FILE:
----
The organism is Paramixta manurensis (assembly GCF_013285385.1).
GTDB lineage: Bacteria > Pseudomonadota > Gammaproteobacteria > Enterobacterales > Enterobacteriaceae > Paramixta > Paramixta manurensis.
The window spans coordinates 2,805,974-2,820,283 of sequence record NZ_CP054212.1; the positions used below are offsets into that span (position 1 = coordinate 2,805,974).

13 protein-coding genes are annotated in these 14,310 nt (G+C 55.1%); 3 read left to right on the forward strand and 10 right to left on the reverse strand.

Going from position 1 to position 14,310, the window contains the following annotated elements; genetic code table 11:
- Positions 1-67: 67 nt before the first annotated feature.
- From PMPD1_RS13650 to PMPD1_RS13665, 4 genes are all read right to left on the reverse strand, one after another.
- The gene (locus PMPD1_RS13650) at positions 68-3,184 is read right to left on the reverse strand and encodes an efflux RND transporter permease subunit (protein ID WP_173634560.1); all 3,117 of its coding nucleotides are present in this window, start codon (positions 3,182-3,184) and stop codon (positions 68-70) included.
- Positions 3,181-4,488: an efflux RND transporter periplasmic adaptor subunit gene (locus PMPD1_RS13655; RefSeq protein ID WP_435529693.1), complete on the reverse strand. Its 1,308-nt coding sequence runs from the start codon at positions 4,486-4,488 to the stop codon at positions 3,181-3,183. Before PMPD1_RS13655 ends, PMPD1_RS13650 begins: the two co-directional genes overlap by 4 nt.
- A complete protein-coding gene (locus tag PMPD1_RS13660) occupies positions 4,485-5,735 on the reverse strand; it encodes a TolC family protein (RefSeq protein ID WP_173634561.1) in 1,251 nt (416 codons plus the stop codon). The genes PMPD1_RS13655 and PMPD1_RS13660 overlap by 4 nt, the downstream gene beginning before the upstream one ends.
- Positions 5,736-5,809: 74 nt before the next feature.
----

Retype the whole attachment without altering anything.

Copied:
The organism is Paramixta manurensis (assembly GCF_013285385.1).
GTDB lineage: Bacteria > Pseudomonadota > Gammaproteobacteria > Enterobacterales > Enterobacteriaceae > Paramixta > Paramixta manurensis.
The window spans coordinates 2,805,974-2,820,283 of sequence record NZ_CP054212.1; the positions used below are offsets into that span (position 1 = coordinate 2,805,974).

13 protein-coding genes are annotated in these 14,310 nt (G+C 55.1%); 3 read left to right on the forward strand and 10 right to left on the reverse strand.

Going from position 1 to position 14,310, the window contains the following annotated elements; genetic code table 11:
- Positions 1-67: 67 nt before the first annotated feature.
- From PMPD1_RS13650 to PMPD1_RS13665, 4 genes are all read right to left on the reverse strand, one after another.
- The gene (locus PMPD1_RS13650) at positions 68-3,184 is read right to left on the reverse strand and encodes an efflux RND transporter permease subunit (protein ID WP_173634560.1); all 3,117 of its coding nucleotides are present in this window, start codon (positions 3,182-3,184) and stop codon (positions 68-70) included.
- Positions 3,181-4,488: an efflux RND transporter periplasmic adaptor subunit gene (locus PMPD1_RS13655; RefSeq protein ID WP_435529693.1), complete on the reverse strand. Its 1,308-nt coding sequence runs from the start codon at positions 4,486-4,488 to the stop codon at positions 3,181-3,183. Before PMPD1_RS13655 ends, PMPD1_RS13650 begins: the two co-directional genes overlap by 4 nt.
- A complete protein-coding gene (locus tag PMPD1_RS13660) occupies positions 4,485-5,735 on the reverse strand; it encodes a TolC family protein (RefSeq protein ID WP_173634561.1) in 1,251 nt (416 codons plus the stop codon). The genes PMPD1_RS13655 and PMPD1_RS13660 overlap by 4 nt, the downstream gene beginning before the upstream one ends.
- Positions 5,736-5,809: 74 nt before the next feature.